A report from the European Court of Auditors has found that EU Member States need to step up their fight against illegal fishing

A report from the European Court of Auditors has found that EU Member States need to step up their fight against illegal fishing. Image: ECA Report

Illegal, unreported and unregulated fishing is one of the greatest threats to marine ecosystems, undermining efforts to manage fisheries sustainably. The EU and its Member States have put measures in place to keep illegal fishing in check. But due to the uneven way in which checks and sanctions are applied by Member States, these measures are not as effective as they should be.

This is the conclusion of a special report published by the European Court of Auditors (ECA). The auditors recommend that the European Commission should monitor that Member States reinforce their control systems for preventing the import of illegal fishery products, and ensure that they apply dissuasive sanctions against illegal fishing both in EU waters and beyond.

The EU is a major global player in fisheries, both in terms of its fishing fleet (with around 79 000 vessels) and as the world’s largest importer of fishery products (34 % of total world trade). In line with the Sustainable Development Goals, the EU has been committed to ending illegal, unreported and unregulated fishing by 2020, a target which has not been met. However, ensuring the legality of a product alone does not guarantee that it is sustainably sourced.

“The EU has control systems in place to make it harder for illegally fished products to reach consumers,” said Eva Lindström, the ECA member who led the audit. “But in spite of those measures, these products keep ending up on EU citizens’ plates. One key reason is that checks and sanctions are applied unevenly by Member States”.

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In 2008, the EU set up a catch-certification scheme to guarantee the legality of imported fishery products. According to the auditors, this scheme had improved traceability and reinforced import controls. But Member States apply controls unevenly. The EU’s catch-certification scheme is paper-based, which entails an increased risk of fraud; a single electronic database at EU level would be more effective, the auditors say. In fact, the European Commission has developed an EU-wide IT system to help detect fraud and to automate controls. However, no Member State uses it. The Commission has proposed to make the use of this IT system mandatory.

When the Commission and Council consider that the control systems in place in non-EU countries exporting fishery products to the EU are deficient, they can take action by issuing “yellow cards” and “red cards”. When a non-EU country receives a red card, EU Member States must reject all imports of fishery products from that country’s vessels. The auditors found that the card system had proven useful in triggering positive reform in most of the countries it applied to.

Member States are responsible for checking fishing activity by their flagged fleets, and in their waters. The auditors found that national checks often detected instances of illegal fishing. Nevertheless, overfishing and underreporting of catches persist due to weak controls in some Member States. Misreporting of catches is the most common infringement by the EU fleet, followed by fishing in closed areas or with no quota allocation, and using illegal gear. According to the auditors, there is ample evidence that enforcing the landing obligation is a challenge, and that illegal discards at sea persist. They also found that the EU-funded projects they audited had helped to reinforce the fisheries control system.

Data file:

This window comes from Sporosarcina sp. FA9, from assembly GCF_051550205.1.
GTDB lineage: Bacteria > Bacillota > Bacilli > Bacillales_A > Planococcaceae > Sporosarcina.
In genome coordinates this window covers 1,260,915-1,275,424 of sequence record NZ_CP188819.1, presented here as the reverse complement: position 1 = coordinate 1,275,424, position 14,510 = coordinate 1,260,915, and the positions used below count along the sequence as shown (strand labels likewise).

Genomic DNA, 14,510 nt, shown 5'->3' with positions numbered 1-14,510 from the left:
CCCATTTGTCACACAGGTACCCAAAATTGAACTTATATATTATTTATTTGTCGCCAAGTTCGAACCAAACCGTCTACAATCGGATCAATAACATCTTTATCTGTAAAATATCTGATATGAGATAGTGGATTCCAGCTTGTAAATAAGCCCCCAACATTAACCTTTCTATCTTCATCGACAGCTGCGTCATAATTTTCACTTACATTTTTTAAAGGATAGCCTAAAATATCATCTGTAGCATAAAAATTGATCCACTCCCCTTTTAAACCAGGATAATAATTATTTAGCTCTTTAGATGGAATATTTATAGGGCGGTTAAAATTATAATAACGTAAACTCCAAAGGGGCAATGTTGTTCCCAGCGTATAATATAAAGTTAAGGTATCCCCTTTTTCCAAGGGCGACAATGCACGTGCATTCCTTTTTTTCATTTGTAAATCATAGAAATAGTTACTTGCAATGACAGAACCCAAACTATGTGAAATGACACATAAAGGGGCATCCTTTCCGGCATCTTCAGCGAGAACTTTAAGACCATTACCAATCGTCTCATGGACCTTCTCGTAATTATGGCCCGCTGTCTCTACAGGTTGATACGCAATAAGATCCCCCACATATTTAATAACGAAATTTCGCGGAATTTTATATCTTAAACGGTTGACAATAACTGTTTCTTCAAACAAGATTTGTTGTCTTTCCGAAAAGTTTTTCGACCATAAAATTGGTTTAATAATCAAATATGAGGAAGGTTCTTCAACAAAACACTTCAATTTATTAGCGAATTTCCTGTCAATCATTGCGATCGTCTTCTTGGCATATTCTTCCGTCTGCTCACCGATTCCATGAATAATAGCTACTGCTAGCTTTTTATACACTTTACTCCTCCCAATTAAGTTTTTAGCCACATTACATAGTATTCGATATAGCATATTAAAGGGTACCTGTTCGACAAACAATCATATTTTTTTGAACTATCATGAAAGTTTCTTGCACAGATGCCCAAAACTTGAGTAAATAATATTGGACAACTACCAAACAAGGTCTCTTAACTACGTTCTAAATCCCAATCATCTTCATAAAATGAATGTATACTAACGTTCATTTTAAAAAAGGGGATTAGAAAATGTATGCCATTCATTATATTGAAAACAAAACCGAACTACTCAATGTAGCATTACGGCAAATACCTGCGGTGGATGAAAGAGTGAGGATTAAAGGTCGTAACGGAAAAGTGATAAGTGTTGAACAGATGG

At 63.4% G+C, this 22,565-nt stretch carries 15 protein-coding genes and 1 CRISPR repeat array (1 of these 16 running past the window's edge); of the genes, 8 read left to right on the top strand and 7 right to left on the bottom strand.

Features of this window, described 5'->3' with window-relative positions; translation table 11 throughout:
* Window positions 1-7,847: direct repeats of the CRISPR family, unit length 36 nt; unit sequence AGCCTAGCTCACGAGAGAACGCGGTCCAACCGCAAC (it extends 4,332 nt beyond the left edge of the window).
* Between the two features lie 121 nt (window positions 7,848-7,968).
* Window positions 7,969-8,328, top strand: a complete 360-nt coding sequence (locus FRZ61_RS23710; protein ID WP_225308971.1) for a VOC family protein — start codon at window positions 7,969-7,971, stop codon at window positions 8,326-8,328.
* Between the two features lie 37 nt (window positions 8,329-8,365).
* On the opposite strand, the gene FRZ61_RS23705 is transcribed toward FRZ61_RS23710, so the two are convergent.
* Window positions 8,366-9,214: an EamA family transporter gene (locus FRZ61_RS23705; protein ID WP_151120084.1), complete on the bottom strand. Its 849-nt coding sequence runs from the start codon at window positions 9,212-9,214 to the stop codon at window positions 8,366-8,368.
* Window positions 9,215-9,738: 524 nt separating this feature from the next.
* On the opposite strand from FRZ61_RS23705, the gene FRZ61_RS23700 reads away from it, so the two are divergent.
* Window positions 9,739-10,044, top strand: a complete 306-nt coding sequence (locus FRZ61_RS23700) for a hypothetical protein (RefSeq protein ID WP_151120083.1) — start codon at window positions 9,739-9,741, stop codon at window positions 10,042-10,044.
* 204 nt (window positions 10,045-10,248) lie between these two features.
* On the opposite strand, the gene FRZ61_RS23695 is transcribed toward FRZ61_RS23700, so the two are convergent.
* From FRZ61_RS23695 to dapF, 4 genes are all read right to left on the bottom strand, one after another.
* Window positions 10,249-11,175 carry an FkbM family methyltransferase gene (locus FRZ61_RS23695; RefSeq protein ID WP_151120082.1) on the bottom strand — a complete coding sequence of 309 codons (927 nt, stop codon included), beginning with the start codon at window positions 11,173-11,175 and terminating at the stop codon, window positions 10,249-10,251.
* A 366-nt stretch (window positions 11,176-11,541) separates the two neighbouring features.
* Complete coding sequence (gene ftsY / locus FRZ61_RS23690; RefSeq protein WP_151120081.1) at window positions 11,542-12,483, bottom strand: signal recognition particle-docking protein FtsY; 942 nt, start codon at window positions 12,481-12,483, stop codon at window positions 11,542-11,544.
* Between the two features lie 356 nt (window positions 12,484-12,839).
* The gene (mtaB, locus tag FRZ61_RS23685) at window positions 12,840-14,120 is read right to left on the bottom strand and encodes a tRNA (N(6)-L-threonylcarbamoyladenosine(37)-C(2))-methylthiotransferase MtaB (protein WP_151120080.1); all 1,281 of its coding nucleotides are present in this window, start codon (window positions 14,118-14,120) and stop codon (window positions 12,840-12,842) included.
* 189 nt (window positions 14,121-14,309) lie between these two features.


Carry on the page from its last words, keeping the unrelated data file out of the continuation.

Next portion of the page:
As regards the sanctioning system, the auditors noted that the vast majority of serious infringements detected led to an investigation or prosecution resulting in timely sanctions. But the audit revealed the absence of a level playing field across the EU. For instance, the auditors noted that the average fine imposed for a similar infringement ranged from around €200 (Cyprus, Lithuania, and Estonia) to more than €7 000 (Spain). In some Member States, sanctions were not dissuasive enough to deter illegal fishing, because they were not proportionate to the economic benefit derived from the infringements. The auditors recommend that the Commission should work on the uniform and effective application of a dissuasive sanctioning system. Also, the application of penalty-point system across Member States should be harmonised.

Special report 20/2022, “EU action to combat illegal fishing: Control systems in place but weakened by uneven checks and sanctions by Member States”, is available on the ECA website.

In response to the publication of the European Court of Auditors’ special report on EU action to combat illegal fishing, which analysed the EU’s framework and efforts in preventing products derived from illegal, unreported and unregulated (IUU) fishing from entering the EU market, Louis Lambrechts, Ocean Policy Officer at the WWF European Policy Office, said: 

“Measures to control seafood imports must be implemented consistently across all Member States to keep the entire EU market watertight against products derived from illicit activities. To help plug the leaks, all Member States must immediately transition away from the out of date and burdensome paper-based system to the digital tool that is already available, the ‘CATCH’ IT system, to ensure more efficient, systematic and transparent import controls. 

“Tackling IUU fishing also means hitting offenders where it hurts the most: their wallets. Until fines or sanctions are dissuasive enough, operators will continue to take the risk. The Commission must work with Member States to harmonise and strengthen their sanctioning systems to effectively deter operators from engaging in IUU activities.”

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